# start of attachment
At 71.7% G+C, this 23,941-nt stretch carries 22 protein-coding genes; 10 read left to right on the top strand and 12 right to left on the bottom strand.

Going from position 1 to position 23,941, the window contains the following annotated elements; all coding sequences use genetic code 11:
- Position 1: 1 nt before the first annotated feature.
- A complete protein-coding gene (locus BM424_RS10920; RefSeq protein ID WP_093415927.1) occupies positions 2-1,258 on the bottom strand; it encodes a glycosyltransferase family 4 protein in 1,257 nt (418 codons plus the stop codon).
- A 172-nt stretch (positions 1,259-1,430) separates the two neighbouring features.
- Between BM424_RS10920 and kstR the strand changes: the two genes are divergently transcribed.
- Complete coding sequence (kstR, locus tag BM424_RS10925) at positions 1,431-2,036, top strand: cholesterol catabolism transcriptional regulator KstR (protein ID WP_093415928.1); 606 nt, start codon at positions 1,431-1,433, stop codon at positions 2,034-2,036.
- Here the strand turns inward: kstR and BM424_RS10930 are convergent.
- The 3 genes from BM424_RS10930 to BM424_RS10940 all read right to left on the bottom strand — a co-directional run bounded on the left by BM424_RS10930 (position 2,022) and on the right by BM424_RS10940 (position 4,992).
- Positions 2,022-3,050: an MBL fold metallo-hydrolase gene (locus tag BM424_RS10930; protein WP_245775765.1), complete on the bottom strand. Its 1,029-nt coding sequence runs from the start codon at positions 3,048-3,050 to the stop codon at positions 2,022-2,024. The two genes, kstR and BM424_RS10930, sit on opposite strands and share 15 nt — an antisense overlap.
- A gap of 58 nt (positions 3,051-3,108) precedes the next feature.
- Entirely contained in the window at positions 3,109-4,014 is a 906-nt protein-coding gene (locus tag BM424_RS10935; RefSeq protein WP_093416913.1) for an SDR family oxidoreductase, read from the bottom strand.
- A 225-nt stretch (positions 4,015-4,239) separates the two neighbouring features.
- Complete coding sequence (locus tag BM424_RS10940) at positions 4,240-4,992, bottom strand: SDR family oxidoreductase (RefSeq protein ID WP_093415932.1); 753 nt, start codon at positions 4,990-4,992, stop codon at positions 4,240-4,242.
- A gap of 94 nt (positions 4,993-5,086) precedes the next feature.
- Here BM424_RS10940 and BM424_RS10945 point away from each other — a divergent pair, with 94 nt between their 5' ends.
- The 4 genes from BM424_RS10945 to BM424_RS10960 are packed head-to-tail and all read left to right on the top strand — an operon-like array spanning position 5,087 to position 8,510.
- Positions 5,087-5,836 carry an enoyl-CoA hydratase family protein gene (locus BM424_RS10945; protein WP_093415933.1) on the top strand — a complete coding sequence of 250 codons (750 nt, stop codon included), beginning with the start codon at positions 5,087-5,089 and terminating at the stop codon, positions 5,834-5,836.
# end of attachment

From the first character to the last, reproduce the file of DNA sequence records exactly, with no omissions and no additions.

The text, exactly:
At 71.7% G+C, this 23,941-nt stretch carries 22 protein-coding genes; 10 read left to right on the top strand and 12 right to left on the bottom strand.

Going from position 1 to position 23,941, the window contains the following annotated elements; all coding sequences use genetic code 11:
- Position 1: 1 nt before the first annotated feature.
- A complete protein-coding gene (locus BM424_RS10920; RefSeq protein ID WP_093415927.1) occupies positions 2-1,258 on the bottom strand; it encodes a glycosyltransferase family 4 protein in 1,257 nt (418 codons plus the stop codon).
- A 172-nt stretch (positions 1,259-1,430) separates the two neighbouring features.
- Between BM424_RS10920 and kstR the strand changes: the two genes are divergently transcribed.
- Complete coding sequence (kstR, locus tag BM424_RS10925) at positions 1,431-2,036, top strand: cholesterol catabolism transcriptional regulator KstR (protein ID WP_093415928.1); 606 nt, start codon at positions 1,431-1,433, stop codon at positions 2,034-2,036.
- Here the strand turns inward: kstR and BM424_RS10930 are convergent.
- The 3 genes from BM424_RS10930 to BM424_RS10940 all read right to left on the bottom strand — a co-directional run bounded on the left by BM424_RS10930 (position 2,022) and on the right by BM424_RS10940 (position 4,992).
- Positions 2,022-3,050: an MBL fold metallo-hydrolase gene (locus tag BM424_RS10930; protein WP_245775765.1), complete on the bottom strand. Its 1,029-nt coding sequence runs from the start codon at positions 3,048-3,050 to the stop codon at positions 2,022-2,024. The two genes, kstR and BM424_RS10930, sit on opposite strands and share 15 nt — an antisense overlap.
- A gap of 58 nt (positions 3,051-3,108) precedes the next feature.
- Entirely contained in the window at positions 3,109-4,014 is a 906-nt protein-coding gene (locus tag BM424_RS10935; RefSeq protein WP_093416913.1) for an SDR family oxidoreductase, read from the bottom strand.
- A 225-nt stretch (positions 4,015-4,239) separates the two neighbouring features.
- Complete coding sequence (locus tag BM424_RS10940) at positions 4,240-4,992, bottom strand: SDR family oxidoreductase (RefSeq protein ID WP_093415932.1); 753 nt, start codon at positions 4,990-4,992, stop codon at positions 4,240-4,242.
- A gap of 94 nt (positions 4,993-5,086) precedes the next feature.
- Here BM424_RS10940 and BM424_RS10945 point away from each other — a divergent pair, with 94 nt between their 5' ends.
- The 4 genes from BM424_RS10945 to BM424_RS10960 are packed head-to-tail and all read left to right on the top strand — an operon-like array spanning position 5,087 to position 8,510.
- Positions 5,087-5,836 carry an enoyl-CoA hydratase family protein gene (locus BM424_RS10945; protein WP_093415933.1) on the top strand — a complete coding sequence of 250 codons (750 nt, stop codon included), beginning with the start codon at positions 5,087-5,089 and terminating at the stop codon, positions 5,834-5,836.